Earlier this year, Hillary Clinton penned an op-ed for the Deseret News, a Salt Lake City, Utah, newspaper, in which she wrote:
I’m running for president to make sure our country continues to live up to our founding principles. Those timeless ideas teach us that we’re stronger together when we work in unison to solve our problems, no matter what we look like, where we come from or how we pray.
That last one is important. As Americans, we hold fast to the belief that everyone has the right to worship however he or she sees fit.
Jane Robbins, writing at Town Hall in an article entitled "Make No Mistake: Religious Freedom Dies on Hillary’s Watch," provides some insight into Hillary Clinton's precise use of the phrase "right to worship." Robbins explains:
In the first place, notice that Clinton doesn’t promise to defend Americans’ First Amendment right to free exercise of religion. That would mean she believes people of faith have the right to live out that faith in both their personal and professional lives, which she manifestly doesn’t believe. Instead, she invokes the careful phrasing always used by the President and his apparatchiks: “everyone has the right to worship however he or she sees fit.”
“Right to worship” is much narrower than “right to free exercise.” It means the right to attend church on Sunday and observe whatever quaint rituals take place inside the sanctuary, but outside in the cold light of day, all actions must conform to the government’s secular orthodoxy.
As I've noted before, Clinton's position follows that set out in the opinion on the case of Davis v. Beason, 133 U.S. 333 (1890), which reasoned that the government could prohibit from voting persons who engaged in certain religious based practices (in that case, it had to do with polygamy). The court there reasoned that:
With man's relations to his Maker and the obligations he may think they impose, and the manner in which an expression shall be made by him of his belief on those subjects, no interference can be permitted, provided always the laws of society, designed to secure its peace and prosperity, and the morals of its people, are not interfered with. However free the exercise of religion may be, it must be subordinate to the criminal laws of the country, passed with reference to actions regarded by general consent as properly the subjects of punitive legislantion [sic].I also noted that while the Supreme Court retreated somewhat from the specific holding in Davis, the basic principles discussed still hold true: you can, in your mind, and, perhaps, within a church building, believe as you wish, but the government can prohibit you from exercising your religion in the public sphere.
And it is not just me that is concerned about what a Clinton presidency will mean for religious freedom. Take a look at these recent articles:
- "Hillary Clinton is a threat to religious liberty"--by Marc A. Thiessen at the Washington Post. Thiessen notes:
In a speech not long before she launched her 2016 presidential campaign, Hillary Clinton made a stunning declaration of war on religious Americans. Speaking to the 2015 Women in the World Summit, Clinton declared that “deep-seated cultural codes, religious beliefs and structural biases have to be changed.”
Religious beliefs have to be changed? This is perhaps the most radical statement against religious liberty ever uttered by someone seeking the presidency. It is also deeply revealing. Clinton believes that, as president, it is her job not to respect the views of religious conservatives but to force them to change their beliefs and bend to her radical agenda favoring taxpayer-funded abortion on demand.
* * *Trump’s behavior toward women is appalling, but the republic has survived with sexual miscreants in the Oval Office (see Clinton, William Jefferson and Kennedy, John Fitzgerald). If Clinton is elected, she could be the most consequential president in history in terms of reshaping the nation’s highest court. She will immediately get to pick a Supreme Court justice to replace the late Antonin Scalia. And if other justices retire — such as Ruth Bader Ginsburg (83), Anthony Kennedy (80) and Stephen Breyer (78) — she could select as many as four new justices. Does anyone imagine that Clinton and her team will pick justices who respect religious liberty? Not a chance.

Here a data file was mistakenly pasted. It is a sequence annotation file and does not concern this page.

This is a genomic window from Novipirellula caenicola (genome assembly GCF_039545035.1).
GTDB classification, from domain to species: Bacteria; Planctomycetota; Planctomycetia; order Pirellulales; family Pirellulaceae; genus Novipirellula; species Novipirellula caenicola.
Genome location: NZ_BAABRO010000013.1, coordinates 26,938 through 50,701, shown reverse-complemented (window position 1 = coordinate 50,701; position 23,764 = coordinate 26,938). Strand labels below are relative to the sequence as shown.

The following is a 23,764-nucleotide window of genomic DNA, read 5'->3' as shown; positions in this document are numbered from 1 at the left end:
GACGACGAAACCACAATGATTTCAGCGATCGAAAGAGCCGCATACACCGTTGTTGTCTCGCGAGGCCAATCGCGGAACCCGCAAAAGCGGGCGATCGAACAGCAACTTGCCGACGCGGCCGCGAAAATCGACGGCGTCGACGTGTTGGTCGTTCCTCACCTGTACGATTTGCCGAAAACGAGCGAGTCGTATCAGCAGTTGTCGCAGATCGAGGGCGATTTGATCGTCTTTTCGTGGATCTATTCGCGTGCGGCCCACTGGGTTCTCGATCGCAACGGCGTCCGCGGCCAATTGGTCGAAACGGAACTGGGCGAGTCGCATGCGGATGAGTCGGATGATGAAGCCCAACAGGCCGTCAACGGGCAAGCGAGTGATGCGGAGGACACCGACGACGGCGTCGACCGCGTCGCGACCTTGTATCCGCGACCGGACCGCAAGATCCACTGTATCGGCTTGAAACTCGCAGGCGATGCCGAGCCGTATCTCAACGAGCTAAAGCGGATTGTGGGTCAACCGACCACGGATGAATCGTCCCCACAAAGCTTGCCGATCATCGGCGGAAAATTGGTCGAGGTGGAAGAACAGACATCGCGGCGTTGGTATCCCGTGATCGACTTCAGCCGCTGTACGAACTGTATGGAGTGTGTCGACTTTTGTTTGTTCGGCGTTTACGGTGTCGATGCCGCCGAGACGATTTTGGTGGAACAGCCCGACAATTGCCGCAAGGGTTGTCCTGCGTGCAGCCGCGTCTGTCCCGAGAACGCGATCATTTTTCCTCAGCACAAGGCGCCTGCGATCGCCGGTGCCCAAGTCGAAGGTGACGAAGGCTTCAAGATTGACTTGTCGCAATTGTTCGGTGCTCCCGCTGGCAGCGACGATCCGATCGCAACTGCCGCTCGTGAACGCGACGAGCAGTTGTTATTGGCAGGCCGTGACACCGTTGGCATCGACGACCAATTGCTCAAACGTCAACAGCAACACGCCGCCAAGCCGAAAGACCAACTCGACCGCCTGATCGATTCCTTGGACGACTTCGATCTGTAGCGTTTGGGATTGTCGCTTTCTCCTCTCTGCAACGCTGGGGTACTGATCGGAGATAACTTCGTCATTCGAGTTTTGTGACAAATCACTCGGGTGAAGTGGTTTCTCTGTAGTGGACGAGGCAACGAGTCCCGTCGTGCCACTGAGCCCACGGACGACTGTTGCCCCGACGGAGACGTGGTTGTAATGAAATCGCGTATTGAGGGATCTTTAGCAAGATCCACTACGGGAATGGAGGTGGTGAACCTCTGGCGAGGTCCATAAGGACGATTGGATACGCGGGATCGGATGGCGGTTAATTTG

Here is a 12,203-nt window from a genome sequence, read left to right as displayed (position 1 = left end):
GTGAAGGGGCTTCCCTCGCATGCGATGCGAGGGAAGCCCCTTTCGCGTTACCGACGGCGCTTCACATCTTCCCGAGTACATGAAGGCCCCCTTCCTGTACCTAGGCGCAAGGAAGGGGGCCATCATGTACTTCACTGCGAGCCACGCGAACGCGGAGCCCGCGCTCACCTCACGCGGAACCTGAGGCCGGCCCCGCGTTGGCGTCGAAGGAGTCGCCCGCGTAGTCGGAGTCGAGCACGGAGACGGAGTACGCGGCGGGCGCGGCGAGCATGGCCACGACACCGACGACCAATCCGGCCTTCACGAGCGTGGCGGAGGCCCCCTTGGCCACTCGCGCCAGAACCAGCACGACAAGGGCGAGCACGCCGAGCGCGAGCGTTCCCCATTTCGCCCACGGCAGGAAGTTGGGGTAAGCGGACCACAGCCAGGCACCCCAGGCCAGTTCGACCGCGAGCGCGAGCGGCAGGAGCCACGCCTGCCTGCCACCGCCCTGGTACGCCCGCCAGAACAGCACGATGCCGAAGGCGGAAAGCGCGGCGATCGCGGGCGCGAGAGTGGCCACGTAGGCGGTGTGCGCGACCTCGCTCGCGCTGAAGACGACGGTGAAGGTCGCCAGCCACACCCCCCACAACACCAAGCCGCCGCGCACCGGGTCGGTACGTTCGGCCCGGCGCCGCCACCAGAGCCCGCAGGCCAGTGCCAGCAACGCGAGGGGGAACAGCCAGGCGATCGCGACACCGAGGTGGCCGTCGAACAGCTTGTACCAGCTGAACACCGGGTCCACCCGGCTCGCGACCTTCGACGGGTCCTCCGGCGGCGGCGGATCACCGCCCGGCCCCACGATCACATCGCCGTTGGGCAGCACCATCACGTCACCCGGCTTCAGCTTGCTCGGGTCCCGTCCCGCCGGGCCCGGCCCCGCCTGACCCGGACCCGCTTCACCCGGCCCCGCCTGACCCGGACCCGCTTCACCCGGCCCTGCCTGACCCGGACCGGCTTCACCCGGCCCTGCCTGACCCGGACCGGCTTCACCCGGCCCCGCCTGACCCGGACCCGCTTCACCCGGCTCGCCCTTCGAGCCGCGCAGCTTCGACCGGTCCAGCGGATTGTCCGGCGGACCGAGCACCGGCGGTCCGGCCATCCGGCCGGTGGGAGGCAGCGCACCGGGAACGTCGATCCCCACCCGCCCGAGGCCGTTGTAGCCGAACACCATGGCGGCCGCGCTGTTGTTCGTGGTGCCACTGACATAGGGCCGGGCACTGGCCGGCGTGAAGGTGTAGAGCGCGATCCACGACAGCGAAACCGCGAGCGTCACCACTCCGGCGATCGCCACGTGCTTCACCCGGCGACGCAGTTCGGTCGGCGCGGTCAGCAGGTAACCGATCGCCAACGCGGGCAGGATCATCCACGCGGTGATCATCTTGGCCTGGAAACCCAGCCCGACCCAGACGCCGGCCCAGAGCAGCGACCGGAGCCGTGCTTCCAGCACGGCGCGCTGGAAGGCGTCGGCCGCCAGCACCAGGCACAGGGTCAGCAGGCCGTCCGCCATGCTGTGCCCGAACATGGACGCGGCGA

- "Hillary Clinton Is No Champion of Religious Freedom"--The National Review. It quotes from Hillary's op-ed in the Deseret News, then goes on to note:
[Quoting Hillary:]“We hold fast to the belief that everyone has the right to worship however he or she sees fit,” she writes. “Americans know that democracy ceases to exist when a leader or ruling faction can impose a particular faith on everyone else.”
These are important parts of robust religious freedom, to be sure. But they are not the only parts. Liberals such as Clinton are famous for claiming that religious liberty is flourishing because all Americans are free to go to church and worship however they’d like while attending their services. But actual religious freedom includes the ability to exercise one’s beliefs in the public square, not just inside a church building. Among other things, it means being free from government coercion into actions that violate one’s religious conscience.
This is the reason that Clinton’s second statement is so flawed: No one claims that the U.S. government is forcing Americans to practice a particular, state-sponsored religion. The problem arises when the government disallows Americans from freely living out their faith in daily life because their doing so would purportedly infringe upon the “rights” of other citizens.
- "The Book-Burners"--Kevin D. Williamson at The National Review. From the article:
During the final presidential debate, Hillary Rodham Clinton declared herself a totalitarian. She did not use that word, of course, but that was the substance of her remarks.
She began by arguing that the Supreme Court, and lesser federal courts, should be political partisans who take sides in disputes rather than adjudicate them according to the law. Many politicians — perhaps even most — believe that, or act in a way that suggests they do, but most of them feel at least the need to shamefacedly insist that judges are there to impartially apply the law. Not Mrs. Clinton. The Supreme Court that exists in her mind is the worst version of the highest judicial body, which is to say the American answer to Iran’s Guardian Council. The justices already wander into American-ayatollah territory too often, and it is only shame that constrains them. It is impossible to overstate the damage this is doing to our constitutional order, and to the legitimacy of the federal government itself.